Why Is It Taking So Long to Add Second Engineer?

Airplanes have co-pilots. Some freight companies require two drivers in their large trucks. Even cruise lines have more than one person who can take over to steer. Yet, America’s trains only have one engineer in the cabin safeguarding passengers and handling around 150,000 pounds of weight at high speeds.

Early this morning, Tuesday, June 9, The Federal Railroad Administration revealed its recommendations for preventing accidents like the one that occurred in Philadelphia four weeks ago. Although a second engineer is part of the recommendations, including more speed signs before curves and better automatic train controls, many wonder why a second person wasn’t put in the cabs of all Amtrak and other commuter trains immediately after the accident.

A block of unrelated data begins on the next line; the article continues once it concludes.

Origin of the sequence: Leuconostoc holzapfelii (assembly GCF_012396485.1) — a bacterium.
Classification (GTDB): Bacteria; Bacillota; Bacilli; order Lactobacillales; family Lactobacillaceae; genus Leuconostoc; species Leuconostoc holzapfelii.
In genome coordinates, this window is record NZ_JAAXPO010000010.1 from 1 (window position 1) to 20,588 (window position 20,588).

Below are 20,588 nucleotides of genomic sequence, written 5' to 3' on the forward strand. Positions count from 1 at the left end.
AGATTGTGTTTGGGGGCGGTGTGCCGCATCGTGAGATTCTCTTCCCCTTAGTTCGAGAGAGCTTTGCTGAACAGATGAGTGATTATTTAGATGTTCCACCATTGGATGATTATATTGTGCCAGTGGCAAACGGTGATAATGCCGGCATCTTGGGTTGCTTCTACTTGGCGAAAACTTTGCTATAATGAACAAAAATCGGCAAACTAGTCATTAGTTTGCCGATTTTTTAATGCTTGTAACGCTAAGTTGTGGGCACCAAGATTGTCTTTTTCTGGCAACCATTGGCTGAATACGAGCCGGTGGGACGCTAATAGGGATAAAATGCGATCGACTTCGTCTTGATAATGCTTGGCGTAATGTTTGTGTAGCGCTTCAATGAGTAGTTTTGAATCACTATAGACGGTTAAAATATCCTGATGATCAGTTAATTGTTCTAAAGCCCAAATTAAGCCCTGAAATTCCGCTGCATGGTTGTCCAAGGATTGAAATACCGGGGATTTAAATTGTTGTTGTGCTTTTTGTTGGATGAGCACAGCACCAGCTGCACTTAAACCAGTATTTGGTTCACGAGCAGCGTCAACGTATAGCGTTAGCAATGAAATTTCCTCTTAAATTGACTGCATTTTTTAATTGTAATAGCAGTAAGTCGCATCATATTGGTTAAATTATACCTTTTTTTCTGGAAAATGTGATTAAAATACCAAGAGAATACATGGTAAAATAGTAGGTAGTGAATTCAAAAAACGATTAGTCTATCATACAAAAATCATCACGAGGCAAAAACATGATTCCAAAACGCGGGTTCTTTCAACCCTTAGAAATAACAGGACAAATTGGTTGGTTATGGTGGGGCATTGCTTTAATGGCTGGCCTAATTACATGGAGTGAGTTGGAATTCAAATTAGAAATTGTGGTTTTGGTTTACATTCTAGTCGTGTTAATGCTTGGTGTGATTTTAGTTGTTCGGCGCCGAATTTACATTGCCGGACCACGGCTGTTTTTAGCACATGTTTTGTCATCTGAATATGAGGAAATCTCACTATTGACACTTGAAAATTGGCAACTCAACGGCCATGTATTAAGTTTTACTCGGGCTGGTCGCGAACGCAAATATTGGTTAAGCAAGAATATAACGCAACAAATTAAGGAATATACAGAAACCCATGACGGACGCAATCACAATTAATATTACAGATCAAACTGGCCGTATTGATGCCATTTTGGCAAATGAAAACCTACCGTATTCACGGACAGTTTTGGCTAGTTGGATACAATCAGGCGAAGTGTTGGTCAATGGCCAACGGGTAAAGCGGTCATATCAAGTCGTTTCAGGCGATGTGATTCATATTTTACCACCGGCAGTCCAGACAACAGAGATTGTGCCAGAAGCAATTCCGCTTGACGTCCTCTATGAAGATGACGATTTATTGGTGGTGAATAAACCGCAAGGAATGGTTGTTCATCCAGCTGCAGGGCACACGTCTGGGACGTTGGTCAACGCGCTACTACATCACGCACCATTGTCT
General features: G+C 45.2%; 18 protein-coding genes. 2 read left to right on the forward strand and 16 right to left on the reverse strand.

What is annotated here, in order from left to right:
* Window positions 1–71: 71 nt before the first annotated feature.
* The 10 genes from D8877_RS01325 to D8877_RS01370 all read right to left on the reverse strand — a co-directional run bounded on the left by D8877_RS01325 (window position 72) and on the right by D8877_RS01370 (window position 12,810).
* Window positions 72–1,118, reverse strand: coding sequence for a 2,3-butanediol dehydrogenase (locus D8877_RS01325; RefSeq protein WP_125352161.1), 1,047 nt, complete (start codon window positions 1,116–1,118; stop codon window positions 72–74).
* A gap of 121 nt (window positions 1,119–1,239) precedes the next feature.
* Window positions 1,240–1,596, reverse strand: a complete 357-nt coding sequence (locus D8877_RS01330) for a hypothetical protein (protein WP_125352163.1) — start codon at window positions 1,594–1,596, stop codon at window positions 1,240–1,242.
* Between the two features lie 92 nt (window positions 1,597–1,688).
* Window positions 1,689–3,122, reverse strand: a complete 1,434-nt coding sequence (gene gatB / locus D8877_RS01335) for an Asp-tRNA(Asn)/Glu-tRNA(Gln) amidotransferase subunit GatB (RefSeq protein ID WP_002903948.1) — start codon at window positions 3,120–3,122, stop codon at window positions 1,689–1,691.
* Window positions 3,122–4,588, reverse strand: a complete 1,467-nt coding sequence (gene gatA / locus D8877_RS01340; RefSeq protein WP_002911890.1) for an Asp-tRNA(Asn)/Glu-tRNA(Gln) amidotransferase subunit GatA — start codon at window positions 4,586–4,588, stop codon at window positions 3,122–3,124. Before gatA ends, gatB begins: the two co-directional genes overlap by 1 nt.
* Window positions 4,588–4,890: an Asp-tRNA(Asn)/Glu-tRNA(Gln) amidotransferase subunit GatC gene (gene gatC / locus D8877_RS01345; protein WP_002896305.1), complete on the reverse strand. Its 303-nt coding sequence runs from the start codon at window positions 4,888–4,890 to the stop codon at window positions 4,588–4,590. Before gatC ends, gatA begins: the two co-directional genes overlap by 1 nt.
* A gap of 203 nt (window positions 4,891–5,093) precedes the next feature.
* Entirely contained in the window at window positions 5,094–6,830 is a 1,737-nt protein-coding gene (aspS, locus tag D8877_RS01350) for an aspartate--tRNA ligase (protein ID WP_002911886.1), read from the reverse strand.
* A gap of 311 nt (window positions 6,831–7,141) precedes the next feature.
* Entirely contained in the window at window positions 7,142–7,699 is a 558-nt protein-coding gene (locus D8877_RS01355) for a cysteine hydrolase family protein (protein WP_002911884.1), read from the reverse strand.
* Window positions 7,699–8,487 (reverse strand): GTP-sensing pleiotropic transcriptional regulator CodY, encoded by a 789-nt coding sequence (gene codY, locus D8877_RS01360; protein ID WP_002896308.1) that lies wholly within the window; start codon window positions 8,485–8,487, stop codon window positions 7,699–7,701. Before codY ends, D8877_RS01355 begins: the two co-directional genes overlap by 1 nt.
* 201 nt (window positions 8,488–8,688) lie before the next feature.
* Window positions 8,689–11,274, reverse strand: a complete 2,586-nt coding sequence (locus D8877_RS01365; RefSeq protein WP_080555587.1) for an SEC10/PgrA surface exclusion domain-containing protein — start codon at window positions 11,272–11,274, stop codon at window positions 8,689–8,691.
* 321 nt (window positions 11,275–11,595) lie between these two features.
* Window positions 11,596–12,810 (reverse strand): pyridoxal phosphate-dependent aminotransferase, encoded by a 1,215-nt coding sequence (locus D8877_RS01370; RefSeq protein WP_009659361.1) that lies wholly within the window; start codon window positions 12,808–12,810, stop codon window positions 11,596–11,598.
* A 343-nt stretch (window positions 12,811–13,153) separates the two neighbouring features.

Union representative Crystal Hunt, along with everyone who has common sense, have been demanding a second engineer for years. The past four weeks, pleas for a second engineer have increased and yet the Federal Railroad Administration has only now reached the point of creating a 10-page document that includes this one recommendation as many that may or may not become mandatory.

As many people have pointed out, a second engineer can stop an accident from happening if the first engineer passes out from dehydration, a heart attack or a stroke. A second engineer can watch for curves while the primary engineer handles the train. Additionally, a second engineer can serve as a witness when an accident takes place.